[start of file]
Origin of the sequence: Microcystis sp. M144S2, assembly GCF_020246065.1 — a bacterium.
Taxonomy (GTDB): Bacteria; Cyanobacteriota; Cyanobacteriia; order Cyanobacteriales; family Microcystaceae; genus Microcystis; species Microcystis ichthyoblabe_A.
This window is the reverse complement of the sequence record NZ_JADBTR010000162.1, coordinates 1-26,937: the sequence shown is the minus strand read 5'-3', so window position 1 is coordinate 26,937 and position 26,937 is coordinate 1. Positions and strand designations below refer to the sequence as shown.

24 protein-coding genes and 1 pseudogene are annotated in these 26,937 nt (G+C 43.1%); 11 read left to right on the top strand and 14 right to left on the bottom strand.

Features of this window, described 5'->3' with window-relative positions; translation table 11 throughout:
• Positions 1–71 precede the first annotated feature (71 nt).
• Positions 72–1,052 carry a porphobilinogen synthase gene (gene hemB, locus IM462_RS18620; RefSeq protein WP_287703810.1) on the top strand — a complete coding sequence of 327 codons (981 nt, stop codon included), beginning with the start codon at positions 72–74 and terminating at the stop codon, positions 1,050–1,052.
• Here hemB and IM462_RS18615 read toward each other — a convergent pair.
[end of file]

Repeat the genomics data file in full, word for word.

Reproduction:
Origin of the sequence: Microcystis sp. M144S2, assembly GCF_020246065.1 — a bacterium.
Taxonomy (GTDB): Bacteria; Cyanobacteriota; Cyanobacteriia; order Cyanobacteriales; family Microcystaceae; genus Microcystis; species Microcystis ichthyoblabe_A.
This window is the reverse complement of the sequence record NZ_JADBTR010000162.1, coordinates 1-26,937: the sequence shown is the minus strand read 5'-3', so window position 1 is coordinate 26,937 and position 26,937 is coordinate 1. Positions and strand designations below refer to the sequence as shown.

24 protein-coding genes and 1 pseudogene are annotated in these 26,937 nt (G+C 43.1%); 11 read left to right on the top strand and 14 right to left on the bottom strand.

Features of this window, described 5'->3' with window-relative positions; translation table 11 throughout:
• Positions 1–71 precede the first annotated feature (71 nt).
• Positions 72–1,052 carry a porphobilinogen synthase gene (gene hemB, locus IM462_RS18620; RefSeq protein WP_287703810.1) on the top strand — a complete coding sequence of 327 codons (981 nt, stop codon included), beginning with the start codon at positions 72–74 and terminating at the stop codon, positions 1,050–1,052.
• Here hemB and IM462_RS18615 read toward each other — a convergent pair.